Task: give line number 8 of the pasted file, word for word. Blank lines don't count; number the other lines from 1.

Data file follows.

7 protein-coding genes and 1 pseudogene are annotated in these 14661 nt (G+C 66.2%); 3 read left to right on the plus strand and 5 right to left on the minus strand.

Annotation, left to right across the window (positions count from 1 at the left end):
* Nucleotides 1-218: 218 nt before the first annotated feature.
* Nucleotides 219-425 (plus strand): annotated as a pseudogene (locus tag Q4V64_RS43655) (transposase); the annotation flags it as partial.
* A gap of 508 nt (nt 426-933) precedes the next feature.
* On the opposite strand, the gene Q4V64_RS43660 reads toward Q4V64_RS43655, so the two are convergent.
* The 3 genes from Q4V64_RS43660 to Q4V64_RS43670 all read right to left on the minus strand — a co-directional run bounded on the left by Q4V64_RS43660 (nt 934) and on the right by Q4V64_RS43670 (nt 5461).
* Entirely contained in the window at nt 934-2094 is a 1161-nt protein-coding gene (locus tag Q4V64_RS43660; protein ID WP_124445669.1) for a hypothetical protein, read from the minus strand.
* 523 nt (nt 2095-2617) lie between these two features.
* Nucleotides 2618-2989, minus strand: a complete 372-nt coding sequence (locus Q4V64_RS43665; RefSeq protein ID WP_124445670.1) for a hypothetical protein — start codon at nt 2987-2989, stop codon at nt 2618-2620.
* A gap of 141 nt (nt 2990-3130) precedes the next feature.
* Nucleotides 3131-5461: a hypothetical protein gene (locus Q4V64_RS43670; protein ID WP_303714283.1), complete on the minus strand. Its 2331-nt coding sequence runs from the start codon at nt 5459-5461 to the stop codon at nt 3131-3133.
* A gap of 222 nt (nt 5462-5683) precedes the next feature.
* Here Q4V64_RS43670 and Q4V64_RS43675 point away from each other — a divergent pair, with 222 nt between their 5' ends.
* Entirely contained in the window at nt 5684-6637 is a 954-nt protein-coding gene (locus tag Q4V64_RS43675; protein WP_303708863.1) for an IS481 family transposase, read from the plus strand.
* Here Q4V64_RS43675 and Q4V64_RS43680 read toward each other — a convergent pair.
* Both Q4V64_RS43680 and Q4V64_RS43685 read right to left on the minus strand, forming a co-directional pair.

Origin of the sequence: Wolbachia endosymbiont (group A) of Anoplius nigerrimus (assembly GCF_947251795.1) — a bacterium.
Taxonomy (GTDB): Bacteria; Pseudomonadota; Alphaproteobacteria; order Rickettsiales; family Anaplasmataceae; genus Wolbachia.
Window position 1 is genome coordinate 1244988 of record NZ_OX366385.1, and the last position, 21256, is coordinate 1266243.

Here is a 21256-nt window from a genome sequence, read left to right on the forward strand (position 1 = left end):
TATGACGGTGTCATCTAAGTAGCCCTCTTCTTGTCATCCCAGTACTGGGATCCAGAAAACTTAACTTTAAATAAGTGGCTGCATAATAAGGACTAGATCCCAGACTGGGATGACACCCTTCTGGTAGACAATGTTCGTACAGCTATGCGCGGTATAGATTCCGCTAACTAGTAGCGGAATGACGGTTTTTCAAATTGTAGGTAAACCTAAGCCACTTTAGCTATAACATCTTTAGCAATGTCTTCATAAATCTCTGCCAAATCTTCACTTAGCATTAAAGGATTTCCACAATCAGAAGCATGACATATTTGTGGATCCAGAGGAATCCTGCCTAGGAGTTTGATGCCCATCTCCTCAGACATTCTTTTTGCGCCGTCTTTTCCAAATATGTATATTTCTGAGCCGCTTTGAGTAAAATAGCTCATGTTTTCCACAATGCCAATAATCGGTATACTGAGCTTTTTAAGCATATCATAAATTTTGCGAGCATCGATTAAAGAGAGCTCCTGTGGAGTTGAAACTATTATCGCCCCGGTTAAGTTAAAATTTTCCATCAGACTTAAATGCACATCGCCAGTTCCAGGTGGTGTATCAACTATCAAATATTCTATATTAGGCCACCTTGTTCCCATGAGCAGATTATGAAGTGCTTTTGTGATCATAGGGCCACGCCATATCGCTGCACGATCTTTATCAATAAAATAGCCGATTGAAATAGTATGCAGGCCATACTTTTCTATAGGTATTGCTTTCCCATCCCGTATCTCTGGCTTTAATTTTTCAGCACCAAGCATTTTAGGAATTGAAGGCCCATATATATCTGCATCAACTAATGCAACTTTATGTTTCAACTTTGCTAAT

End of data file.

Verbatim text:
* Entirely contained in the window at nt 934-2094 is a 1161-nt protein-coding gene (locus tag Q4V64_RS43660; protein ID WP_124445669.1) for a hypothetical protein, read from the minus strand.